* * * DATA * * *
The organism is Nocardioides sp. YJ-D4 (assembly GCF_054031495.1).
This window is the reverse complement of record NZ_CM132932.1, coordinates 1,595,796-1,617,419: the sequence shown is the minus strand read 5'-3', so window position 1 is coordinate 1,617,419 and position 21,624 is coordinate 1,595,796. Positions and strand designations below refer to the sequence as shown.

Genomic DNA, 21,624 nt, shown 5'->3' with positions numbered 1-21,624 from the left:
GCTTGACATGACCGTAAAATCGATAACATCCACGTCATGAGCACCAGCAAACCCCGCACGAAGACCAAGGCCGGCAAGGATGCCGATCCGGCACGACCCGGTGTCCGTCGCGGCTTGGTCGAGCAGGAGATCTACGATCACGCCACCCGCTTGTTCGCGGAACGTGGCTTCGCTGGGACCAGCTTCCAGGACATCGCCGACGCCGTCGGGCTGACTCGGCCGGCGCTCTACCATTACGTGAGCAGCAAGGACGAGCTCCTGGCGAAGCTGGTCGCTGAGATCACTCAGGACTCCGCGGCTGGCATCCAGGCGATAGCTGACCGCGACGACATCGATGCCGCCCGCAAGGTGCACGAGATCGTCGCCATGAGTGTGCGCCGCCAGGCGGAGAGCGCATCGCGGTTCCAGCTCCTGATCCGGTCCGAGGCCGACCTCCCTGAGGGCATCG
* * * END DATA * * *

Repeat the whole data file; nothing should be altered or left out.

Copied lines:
The organism is Nocardioides sp. YJ-D4 (assembly GCF_054031495.1).
This window is the reverse complement of record NZ_CM132932.1, coordinates 1,595,796-1,617,419: the sequence shown is the minus strand read 5'-3', so window position 1 is coordinate 1,617,419 and position 21,624 is coordinate 1,595,796. Positions and strand designations below refer to the sequence as shown.

Genomic DNA, 21,624 nt, shown 5'->3' with positions numbered 1-21,624 from the left:
GCTTGACATGACCGTAAAATCGATAACATCCACGTCATGAGCACCAGCAAACCCCGCACGAAGACCAAGGCCGGCAAGGATGCCGATCCGGCACGACCCGGTGTCCGTCGCGGCTTGGTCGAGCAGGAGATCTACGATCACGCCACCCGCTTGTTCGCGGAACGTGGCTTCGCTGGGACCAGCTTCCAGGACATCGCCGACGCCGTCGGGCTGACTCGGCCGGCGCTCTACCATTACGTGAGCAGCAAGGACGAGCTCCTGGCGAAGCTGGTCGCTGAGATCACTCAGGACTCCGCGGCTGGCATCCAGGCGATAGCTGACCGCGACGACATCGATGCCGCCCGCAAGGTGCACGAGATCGTCGCCATGAGTGTGCGCCGCCAGGCGGAGAGCGCATCGCGGTTCCAGCTCCTGATCCGGTCCGAGGCCGACCTCCCTGAGGGCATCG